Capsule review of Nightmare House: if you like ghost stories, give this a try. It’s short and the author quotes Tennyson. I will admit that this book was not my cup of tea, but maybe you will like it. And if you do enjoy Nightmare House, there are a number of sequels and prequels available.
Okay, that’s the short version. The longer review is below. If you don’t like spoilers, don’t read any further.
You know, one of the things that always cracks me up is when assorted writer folk/agents/the peanut gallery say that Stephen King can’t write endings. I recall one instance at a now-defunct convention in Westchester, New York, where an agent informed a panel full of enthralled listeners of this very fact. He then told us that if Mr. King worked with him, he’d straighten him out! The thing that makes this memory so beloved is that the agent gave out pens inscribed with his agency’s name, and when I put said pen into my pocket it burst and ruined a perfectly decent pair of khaki trousers.
((Side-note: Mr. King’s endings can be summarized thusly, people live, people die and the world keeps on turning.))
Whilst wiping blue ink from my leg, I starting thinking about Mr. King’s plots, the best of which spring from his characters. This is a long-winded way of saying that if I hadn’t been reading Nightmare House for an assignment, I would have put the book down after the first twenty-five pages.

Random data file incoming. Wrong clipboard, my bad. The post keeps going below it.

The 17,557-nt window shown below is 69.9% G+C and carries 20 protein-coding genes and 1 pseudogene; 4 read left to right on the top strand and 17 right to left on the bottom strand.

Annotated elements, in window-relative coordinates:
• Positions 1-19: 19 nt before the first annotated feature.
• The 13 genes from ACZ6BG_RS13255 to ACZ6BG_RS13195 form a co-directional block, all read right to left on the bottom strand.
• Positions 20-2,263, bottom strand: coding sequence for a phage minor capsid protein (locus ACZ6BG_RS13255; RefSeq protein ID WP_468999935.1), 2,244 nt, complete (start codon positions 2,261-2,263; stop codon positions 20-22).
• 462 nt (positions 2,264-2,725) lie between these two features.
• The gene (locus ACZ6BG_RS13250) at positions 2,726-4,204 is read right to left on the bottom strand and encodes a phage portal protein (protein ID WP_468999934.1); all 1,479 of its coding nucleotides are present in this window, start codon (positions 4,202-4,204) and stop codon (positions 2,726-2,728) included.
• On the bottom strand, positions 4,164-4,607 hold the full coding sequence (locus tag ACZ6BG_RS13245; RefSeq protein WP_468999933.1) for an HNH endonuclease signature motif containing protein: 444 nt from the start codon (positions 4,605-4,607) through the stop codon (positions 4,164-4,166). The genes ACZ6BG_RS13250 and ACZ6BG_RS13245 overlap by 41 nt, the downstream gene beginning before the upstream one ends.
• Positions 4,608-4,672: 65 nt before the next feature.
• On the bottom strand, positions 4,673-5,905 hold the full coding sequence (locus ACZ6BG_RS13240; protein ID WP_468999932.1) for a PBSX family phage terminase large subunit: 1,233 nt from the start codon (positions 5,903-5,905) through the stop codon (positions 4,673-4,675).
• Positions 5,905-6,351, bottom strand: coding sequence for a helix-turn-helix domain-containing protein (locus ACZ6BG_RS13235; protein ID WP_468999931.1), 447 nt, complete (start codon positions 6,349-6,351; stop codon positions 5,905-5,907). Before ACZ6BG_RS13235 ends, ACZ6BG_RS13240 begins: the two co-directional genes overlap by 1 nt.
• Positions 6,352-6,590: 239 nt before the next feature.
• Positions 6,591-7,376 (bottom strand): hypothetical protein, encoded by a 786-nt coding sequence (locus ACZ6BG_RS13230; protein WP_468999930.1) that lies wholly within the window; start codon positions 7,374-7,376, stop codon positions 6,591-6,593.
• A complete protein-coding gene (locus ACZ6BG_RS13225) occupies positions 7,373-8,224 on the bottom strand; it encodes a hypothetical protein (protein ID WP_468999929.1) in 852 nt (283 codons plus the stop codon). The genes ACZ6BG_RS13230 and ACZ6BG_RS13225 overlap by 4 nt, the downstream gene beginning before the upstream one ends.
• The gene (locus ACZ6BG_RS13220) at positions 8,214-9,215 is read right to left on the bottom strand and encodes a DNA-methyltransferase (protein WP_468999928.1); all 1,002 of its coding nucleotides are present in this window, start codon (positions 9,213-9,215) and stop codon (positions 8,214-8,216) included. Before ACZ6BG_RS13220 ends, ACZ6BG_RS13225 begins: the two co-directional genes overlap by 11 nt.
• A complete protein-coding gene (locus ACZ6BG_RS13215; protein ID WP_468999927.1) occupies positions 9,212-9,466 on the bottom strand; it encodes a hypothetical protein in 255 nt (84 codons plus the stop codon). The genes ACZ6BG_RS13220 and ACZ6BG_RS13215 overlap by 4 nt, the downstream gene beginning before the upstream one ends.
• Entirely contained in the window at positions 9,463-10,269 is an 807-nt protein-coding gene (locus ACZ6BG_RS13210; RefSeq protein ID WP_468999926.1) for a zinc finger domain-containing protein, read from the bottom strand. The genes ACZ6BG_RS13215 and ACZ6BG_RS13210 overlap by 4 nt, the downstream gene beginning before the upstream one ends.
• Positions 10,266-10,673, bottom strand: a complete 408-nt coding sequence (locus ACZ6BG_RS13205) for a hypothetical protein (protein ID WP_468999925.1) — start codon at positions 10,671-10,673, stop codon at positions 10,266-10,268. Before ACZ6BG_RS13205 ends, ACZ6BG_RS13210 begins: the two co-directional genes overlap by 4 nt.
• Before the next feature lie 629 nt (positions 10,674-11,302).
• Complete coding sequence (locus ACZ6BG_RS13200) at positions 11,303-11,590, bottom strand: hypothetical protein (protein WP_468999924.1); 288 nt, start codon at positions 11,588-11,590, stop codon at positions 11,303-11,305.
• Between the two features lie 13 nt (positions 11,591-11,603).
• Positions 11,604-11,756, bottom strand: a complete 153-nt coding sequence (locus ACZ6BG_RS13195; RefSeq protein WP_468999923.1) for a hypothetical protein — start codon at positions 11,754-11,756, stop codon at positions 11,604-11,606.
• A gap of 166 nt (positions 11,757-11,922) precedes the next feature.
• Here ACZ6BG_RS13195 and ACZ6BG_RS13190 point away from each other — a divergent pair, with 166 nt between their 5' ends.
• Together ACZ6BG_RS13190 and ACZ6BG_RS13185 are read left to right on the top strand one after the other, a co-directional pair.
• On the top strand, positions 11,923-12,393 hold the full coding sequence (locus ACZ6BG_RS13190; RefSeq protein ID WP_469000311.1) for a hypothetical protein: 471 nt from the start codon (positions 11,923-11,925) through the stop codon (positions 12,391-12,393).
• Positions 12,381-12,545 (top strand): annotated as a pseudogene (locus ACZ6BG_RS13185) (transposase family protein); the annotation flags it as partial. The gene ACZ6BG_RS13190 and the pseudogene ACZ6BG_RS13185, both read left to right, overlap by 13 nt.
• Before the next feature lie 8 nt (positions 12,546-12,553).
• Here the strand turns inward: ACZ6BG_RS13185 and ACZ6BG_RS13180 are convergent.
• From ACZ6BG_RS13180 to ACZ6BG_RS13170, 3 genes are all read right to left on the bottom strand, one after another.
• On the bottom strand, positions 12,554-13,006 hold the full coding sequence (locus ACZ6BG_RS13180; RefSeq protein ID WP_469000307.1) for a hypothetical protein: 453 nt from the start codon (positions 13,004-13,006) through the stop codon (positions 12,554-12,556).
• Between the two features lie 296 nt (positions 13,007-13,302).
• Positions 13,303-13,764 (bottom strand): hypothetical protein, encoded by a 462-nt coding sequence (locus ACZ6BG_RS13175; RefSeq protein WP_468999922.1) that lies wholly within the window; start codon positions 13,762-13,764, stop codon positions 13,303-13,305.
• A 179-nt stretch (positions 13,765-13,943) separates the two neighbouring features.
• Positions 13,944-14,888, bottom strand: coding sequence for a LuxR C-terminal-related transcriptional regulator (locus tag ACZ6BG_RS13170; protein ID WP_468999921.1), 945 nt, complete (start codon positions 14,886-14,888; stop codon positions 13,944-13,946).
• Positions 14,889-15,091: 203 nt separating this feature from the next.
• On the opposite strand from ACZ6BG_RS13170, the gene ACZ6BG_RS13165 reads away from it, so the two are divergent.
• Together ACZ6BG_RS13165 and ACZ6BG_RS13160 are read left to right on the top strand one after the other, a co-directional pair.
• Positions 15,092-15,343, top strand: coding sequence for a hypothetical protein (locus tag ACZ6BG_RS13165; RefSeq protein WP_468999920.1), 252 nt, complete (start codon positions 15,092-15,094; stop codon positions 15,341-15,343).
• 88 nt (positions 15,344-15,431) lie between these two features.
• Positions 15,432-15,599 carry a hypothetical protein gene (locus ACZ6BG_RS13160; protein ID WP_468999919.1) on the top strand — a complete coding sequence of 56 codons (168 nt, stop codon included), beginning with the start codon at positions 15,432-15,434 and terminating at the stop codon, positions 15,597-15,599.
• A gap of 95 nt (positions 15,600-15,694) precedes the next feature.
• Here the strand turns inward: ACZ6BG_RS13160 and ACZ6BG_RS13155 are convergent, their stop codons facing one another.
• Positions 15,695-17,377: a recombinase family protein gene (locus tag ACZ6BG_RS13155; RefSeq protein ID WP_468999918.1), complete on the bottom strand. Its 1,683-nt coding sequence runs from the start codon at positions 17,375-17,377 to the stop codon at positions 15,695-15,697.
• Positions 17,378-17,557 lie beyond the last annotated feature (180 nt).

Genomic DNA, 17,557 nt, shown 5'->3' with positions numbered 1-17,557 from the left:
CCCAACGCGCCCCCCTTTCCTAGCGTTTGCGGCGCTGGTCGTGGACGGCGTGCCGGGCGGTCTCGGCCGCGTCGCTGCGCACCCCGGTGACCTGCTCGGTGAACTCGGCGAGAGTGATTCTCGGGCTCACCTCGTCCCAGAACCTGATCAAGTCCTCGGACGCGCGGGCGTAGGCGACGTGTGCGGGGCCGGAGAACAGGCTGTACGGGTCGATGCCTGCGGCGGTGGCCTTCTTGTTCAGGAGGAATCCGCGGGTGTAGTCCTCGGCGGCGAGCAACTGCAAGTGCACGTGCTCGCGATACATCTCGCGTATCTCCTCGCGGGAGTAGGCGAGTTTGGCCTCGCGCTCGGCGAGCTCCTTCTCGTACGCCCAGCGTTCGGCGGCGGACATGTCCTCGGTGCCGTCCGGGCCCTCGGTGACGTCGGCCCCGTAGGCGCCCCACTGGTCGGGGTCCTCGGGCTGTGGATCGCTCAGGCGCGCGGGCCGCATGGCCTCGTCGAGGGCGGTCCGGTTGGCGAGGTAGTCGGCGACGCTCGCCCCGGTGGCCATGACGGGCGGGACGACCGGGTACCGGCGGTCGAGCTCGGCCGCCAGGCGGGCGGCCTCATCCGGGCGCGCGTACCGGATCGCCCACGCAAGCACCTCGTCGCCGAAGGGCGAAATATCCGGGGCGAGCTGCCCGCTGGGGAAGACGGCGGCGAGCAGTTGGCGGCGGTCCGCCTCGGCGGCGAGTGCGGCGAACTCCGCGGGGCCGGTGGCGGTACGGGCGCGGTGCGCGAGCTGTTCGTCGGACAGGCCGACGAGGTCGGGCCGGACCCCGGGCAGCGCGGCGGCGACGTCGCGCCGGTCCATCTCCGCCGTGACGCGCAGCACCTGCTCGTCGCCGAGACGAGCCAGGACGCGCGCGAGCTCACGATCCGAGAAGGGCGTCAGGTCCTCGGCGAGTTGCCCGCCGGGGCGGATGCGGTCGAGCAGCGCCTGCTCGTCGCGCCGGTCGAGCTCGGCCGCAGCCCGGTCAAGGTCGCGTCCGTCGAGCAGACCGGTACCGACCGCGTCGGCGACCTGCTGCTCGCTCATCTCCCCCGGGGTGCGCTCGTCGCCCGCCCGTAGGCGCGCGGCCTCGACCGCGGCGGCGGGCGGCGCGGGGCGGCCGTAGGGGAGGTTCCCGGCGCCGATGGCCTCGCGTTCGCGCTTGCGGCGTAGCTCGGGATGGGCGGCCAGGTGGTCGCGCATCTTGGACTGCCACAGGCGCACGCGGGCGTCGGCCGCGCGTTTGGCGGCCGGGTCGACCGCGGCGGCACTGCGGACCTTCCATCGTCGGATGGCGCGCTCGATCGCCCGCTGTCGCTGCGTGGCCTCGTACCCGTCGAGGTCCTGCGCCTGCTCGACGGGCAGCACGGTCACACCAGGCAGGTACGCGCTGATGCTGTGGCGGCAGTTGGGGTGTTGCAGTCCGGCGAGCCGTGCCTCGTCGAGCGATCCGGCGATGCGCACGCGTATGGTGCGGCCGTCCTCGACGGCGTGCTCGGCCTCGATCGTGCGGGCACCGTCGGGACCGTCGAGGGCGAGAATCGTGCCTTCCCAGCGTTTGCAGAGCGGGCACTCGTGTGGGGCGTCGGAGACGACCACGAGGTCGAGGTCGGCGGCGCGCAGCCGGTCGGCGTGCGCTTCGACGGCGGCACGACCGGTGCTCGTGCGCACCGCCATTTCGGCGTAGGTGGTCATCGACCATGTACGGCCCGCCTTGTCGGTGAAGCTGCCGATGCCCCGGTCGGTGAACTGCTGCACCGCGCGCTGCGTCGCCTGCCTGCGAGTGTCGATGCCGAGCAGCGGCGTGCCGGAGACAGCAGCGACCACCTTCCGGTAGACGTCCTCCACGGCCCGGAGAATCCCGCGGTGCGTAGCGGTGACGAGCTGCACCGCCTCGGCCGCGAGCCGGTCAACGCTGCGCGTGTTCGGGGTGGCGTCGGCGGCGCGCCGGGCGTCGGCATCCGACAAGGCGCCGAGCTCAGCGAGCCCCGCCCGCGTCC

Why? Because the book’s main character, Ethan/Esteban, has no desire line at all. He inherits a house from his wackadoodle grandpa in the late 1920’s, and travels to a small town in upstate New York to check it out. That isn’t a plot, it’s a situation.
That’s fine, because plots can spring from situations. Unfortunately Ethan isn’t a character, he’s a puppet of the plot. None of his actions even advance the plot. Ah, you say, what about unveiling the hidden room? Yeah, that did nothing, because the spirit of Aunt/Mommy/Crazy Matilde was already roaming the house freely.
The characters in Nightmare House are so paper thin I didn’t care if they lived or died. The garrulous housekeeper vanishes early in the book, never to return. Grandpa’s a loon, pure and simple. Ethan falls madly in love with a woman at first sight, because – well, I don’t know why. Because she’s pretty and makes him clean the bathroom? Pockets, the garrulous constable, only exists to unveil the backstory and give out cigars, which he does with great vigor.
There are a number of plot twists that don’t mean anything because they aren’t properly foreshadowed. The house’s history is hinted at, but not gone into in any detail. The ghosts say all sorts of stuff I didn’t understand, and I got the sneaking feeling I didn’t get it because I hadn’t read any of the other books.
In fact, Nightmare House reads more like a treatment that hasn’t fully been converted into a novel. It needs to have at least 50 more pages to be interesting. If Nightmare House reminded me of anything, it would be H.P. Lovecraft’s short story “The Rats in the Wall.” Both have that vibe of family rot/predestination, but Lovecraft’s narrator was batshit crazy, and Ethan/Esteban isn’t crazy. If the author really wanted me to believe Ethaneban was crazy, he shouldn’t have written four more books in the series.